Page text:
But Weinstock is aware that she can’t stop young adults from trying drugs. She feels that the best way she can make a difference is by educating students on how to stay safe in situations where drugs are being used.
She encouraged students to use fentanyl test strips on any pill or powder. Once a small amount of the substance is dissolved in water, the test strip will indicate if there is any fentanyl present. Weinstock handed test strips out to students who attended the presentation. She also distributes them for free on the BirdieLight website.
Weinstock also told students how to help someone who is experiencing a fentanyl overdose. If someone is unconscious and not breathing in a situation where drugs are being used, Weinstock said to call 911 immediately and perform CPR.
If naloxone, an opioid reversal agent, is available, Weinstock said students should give it to the person in need. Naloxone is a nasal spray that kicks fentanyl off of brain receptors, so it will help those that are overdosing from fentanyl and have no effect on those who have no fentanyl in their body.

Bringing BirdieLight to W&L

Jan Kaufman, Director of Health Promotion, said that she has been working with the Virginia Department of Health to make naloxone more accessible on campus. People must be certified through Virginia’s “REVIVE!” training program to carry and administer naloxone. Kaufman organized one training in January and plans to host another in March.
Students and faculty members that attended the training in January received a free box of naloxone as well as a certificate that allows them to get free naloxone from the local health department. Kaufman hopes to make this process more accessible in the future.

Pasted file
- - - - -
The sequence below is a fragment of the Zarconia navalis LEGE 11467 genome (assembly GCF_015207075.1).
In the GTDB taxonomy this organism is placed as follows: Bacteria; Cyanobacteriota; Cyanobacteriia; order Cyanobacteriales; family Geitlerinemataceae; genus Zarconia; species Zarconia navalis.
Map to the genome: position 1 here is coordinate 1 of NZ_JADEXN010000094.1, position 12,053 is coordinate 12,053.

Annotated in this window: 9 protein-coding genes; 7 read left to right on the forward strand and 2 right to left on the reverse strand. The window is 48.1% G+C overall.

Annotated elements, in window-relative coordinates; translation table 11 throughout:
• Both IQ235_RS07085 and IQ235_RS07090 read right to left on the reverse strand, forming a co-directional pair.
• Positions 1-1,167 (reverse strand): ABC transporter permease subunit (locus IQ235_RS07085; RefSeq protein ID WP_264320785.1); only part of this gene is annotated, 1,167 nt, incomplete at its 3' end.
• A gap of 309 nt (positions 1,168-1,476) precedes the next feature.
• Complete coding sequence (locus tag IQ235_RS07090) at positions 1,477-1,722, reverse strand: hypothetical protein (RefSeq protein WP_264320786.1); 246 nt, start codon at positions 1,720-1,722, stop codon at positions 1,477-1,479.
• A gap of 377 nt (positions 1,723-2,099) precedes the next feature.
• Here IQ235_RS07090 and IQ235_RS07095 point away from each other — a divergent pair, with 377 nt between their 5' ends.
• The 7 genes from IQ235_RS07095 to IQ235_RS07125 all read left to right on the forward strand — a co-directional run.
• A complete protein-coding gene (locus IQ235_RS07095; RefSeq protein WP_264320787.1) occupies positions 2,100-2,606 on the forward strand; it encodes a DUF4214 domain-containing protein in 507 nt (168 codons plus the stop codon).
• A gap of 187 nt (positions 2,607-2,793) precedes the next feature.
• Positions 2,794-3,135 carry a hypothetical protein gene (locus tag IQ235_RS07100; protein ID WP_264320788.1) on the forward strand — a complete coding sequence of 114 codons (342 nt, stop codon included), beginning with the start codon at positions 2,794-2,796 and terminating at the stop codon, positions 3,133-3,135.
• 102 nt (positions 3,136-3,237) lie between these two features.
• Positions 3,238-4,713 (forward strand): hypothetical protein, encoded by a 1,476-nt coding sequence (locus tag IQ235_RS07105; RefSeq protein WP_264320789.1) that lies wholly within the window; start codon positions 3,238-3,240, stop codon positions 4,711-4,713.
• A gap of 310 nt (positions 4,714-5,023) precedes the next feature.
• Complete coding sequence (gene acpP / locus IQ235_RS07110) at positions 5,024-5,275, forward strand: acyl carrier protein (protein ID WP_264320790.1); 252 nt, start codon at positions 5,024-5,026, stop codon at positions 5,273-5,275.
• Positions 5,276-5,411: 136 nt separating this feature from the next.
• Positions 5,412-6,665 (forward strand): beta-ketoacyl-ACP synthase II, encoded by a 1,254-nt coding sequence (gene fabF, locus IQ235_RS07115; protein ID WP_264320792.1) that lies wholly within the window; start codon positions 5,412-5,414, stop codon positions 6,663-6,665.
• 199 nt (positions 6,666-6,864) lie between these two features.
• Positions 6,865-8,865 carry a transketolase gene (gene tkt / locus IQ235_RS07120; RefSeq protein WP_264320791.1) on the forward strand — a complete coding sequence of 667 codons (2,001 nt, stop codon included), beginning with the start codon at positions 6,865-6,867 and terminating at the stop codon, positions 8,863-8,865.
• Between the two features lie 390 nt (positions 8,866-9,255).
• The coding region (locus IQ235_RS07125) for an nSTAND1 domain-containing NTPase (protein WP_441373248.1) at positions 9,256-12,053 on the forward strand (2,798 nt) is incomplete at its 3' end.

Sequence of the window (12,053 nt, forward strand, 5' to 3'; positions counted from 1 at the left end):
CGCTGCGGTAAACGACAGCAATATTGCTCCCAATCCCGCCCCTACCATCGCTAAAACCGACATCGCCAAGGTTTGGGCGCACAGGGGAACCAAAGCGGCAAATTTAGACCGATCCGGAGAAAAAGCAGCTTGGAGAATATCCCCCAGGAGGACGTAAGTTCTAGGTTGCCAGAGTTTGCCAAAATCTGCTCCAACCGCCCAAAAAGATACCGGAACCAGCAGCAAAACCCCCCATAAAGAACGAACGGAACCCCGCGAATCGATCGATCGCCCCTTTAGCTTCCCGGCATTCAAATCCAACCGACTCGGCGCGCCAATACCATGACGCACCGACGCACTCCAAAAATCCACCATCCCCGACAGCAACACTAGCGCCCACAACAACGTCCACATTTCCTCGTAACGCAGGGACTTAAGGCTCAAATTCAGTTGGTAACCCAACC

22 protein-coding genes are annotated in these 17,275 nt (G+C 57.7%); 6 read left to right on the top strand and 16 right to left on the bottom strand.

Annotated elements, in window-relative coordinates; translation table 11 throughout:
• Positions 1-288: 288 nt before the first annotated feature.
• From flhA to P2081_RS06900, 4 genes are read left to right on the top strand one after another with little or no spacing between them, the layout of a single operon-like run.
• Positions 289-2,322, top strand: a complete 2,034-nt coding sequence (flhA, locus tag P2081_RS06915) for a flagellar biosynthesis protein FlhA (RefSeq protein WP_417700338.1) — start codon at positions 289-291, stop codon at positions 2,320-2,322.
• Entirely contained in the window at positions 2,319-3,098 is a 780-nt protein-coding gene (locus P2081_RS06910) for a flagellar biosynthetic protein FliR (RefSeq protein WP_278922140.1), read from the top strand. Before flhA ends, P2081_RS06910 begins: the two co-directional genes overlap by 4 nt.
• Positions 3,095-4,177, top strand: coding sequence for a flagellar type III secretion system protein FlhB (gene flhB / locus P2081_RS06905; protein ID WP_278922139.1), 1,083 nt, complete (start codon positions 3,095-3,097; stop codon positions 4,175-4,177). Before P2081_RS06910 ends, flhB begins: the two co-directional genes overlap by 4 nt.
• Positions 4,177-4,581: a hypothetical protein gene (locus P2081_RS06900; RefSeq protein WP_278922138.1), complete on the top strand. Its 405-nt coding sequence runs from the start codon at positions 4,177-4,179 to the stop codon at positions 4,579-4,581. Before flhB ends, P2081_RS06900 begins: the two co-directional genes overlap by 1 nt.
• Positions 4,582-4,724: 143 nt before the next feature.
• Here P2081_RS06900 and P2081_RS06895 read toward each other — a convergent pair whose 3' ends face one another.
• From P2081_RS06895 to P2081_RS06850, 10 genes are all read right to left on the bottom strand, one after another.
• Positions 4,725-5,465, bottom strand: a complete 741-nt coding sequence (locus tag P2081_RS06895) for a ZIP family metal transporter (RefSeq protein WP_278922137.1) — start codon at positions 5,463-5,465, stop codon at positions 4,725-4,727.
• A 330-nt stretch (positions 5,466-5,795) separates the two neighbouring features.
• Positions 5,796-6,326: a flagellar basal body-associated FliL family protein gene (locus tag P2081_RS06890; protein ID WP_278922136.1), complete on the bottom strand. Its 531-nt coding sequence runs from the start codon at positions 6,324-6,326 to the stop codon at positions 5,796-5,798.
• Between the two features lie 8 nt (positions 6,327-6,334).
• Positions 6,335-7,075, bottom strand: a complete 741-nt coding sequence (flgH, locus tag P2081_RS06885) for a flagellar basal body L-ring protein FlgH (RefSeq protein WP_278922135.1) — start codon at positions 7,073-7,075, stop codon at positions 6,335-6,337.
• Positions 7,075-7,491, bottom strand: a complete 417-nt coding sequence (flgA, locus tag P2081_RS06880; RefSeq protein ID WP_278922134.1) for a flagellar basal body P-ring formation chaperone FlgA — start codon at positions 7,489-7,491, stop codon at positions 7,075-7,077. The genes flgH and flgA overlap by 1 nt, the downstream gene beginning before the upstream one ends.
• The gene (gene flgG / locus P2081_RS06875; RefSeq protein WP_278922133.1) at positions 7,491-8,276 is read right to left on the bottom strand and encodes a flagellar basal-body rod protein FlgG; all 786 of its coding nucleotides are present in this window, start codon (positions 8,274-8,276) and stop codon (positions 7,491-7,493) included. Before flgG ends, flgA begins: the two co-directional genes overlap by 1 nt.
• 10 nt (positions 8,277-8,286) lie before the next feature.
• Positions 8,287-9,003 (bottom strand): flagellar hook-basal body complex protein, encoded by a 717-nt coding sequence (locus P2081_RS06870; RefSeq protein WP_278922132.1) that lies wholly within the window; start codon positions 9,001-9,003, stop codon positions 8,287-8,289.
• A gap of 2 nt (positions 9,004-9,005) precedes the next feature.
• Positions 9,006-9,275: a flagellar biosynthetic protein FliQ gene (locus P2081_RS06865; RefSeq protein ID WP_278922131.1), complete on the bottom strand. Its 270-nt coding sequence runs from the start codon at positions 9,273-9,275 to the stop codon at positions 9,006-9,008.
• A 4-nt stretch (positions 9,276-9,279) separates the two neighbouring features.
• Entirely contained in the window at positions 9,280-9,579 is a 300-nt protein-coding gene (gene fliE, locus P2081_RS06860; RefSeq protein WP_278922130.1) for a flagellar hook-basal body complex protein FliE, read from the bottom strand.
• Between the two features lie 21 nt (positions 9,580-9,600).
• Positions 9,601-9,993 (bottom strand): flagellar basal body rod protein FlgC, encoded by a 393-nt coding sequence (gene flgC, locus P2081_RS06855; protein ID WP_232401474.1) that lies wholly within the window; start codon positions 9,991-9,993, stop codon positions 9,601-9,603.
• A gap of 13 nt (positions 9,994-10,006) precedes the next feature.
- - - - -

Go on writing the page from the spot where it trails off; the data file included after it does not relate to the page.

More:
Stefanie Lehman, ’25, has wanted to bring the BirdieLight program to campus since she first arrived. She went to the same high school as Weinstock’s son, and her brother was one of his close friends. Lehman is inspired by Weinstock’s talent to spread awareness.
“With everything she’s been through, she really just shines,” Lehman said. “I’m grateful to know her and grateful to have her on campus.”
To set her idea in motion, Lehman asked the Contact Committee for funding and reached out to other student organizations to serve as co-sponsors. Contact Committee President Anna Bosking, ’24, said that she was excited to see so many students come together to make the event possible.
“It really is a cross-campus effort,” Bosking said. “This isn’t something Contact [Committee] usually does, but this is such a unique circumstance given how important this topic is.”
Weinstock stressed three main tips: First, test every drug with a fentanyl test strip before using it. Second, never take drugs alone, and make sure there are multiple “designated drivers” for emergencies. Third, keep naloxone easily accessible.
Bosking was thankful that Weinstock had the platform to share those messages with students.“This presentation can save lives,” she said.
Weinstock said she knows that her son’s story can do just that because it makes the dangers of fentanyl apparent to young adults.
“This is not an ‘out there’ problem anymore,” Weinstock said. “This is an American problem. It’s our problem. And you guys are the ones that need to solve it.”